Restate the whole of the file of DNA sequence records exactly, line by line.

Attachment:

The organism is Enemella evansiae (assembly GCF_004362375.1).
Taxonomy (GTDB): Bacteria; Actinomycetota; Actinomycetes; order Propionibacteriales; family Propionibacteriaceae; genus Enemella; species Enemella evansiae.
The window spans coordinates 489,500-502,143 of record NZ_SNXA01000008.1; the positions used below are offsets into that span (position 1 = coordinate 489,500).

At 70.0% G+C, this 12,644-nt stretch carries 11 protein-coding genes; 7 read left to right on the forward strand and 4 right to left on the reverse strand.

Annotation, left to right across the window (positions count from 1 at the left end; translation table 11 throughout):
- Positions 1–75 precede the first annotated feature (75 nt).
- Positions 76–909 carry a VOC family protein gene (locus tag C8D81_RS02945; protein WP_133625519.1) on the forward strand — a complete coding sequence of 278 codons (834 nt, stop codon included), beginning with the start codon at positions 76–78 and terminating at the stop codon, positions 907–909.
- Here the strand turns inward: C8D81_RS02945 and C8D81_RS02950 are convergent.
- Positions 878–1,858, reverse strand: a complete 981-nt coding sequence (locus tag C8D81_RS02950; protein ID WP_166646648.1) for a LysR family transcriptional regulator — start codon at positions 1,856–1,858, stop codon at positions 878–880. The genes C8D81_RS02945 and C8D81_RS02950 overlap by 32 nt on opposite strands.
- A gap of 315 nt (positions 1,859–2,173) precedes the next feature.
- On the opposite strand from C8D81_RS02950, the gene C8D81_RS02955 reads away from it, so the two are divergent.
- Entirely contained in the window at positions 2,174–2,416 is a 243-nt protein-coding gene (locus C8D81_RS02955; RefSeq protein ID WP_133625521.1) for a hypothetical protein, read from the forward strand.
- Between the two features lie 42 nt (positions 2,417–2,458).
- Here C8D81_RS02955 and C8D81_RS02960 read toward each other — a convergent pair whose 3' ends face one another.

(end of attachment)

The organism is Enemella evansiae (assembly GCF_004362375.1).
Taxonomy (GTDB): Bacteria; Actinomycetota; Actinomycetes; order Propionibacteriales; family Propionibacteriaceae; genus Enemella; species Enemella evansiae.
The window spans coordinates 489,500-502,143 of record NZ_SNXA01000008.1; the positions used below are offsets into that span (position 1 = coordinate 489,500).

At 70.0% G+C, this 12,644-nt stretch carries 11 protein-coding genes; 7 read left to right on the forward strand and 4 right to left on the reverse strand.

Annotation, left to right across the window (positions count from 1 at the left end; translation table 11 throughout):
- Positions 1–75 precede the first annotated feature (75 nt).
- Positions 76–909 carry a VOC family protein gene (locus tag C8D81_RS02945; protein WP_133625519.1) on the forward strand — a complete coding sequence of 278 codons (834 nt, stop codon included), beginning with the start codon at positions 76–78 and terminating at the stop codon, positions 907–909.
- Here the strand turns inward: C8D81_RS02945 and C8D81_RS02950 are convergent.
- Positions 878–1,858, reverse strand: a complete 981-nt coding sequence (locus tag C8D81_RS02950; protein ID WP_166646648.1) for a LysR family transcriptional regulator — start codon at positions 1,856–1,858, stop codon at positions 878–880. The genes C8D81_RS02945 and C8D81_RS02950 overlap by 32 nt on opposite strands.
- A gap of 315 nt (positions 1,859–2,173) precedes the next feature.
- On the opposite strand from C8D81_RS02950, the gene C8D81_RS02955 reads away from it, so the two are divergent.
- Entirely contained in the window at positions 2,174–2,416 is a 243-nt protein-coding gene (locus C8D81_RS02955; RefSeq protein ID WP_133625521.1) for a hypothetical protein, read from the forward strand.
- Between the two features lie 42 nt (positions 2,417–2,458).
- Here C8D81_RS02955 and C8D81_RS02960 read toward each other — a convergent pair whose 3' ends face one another.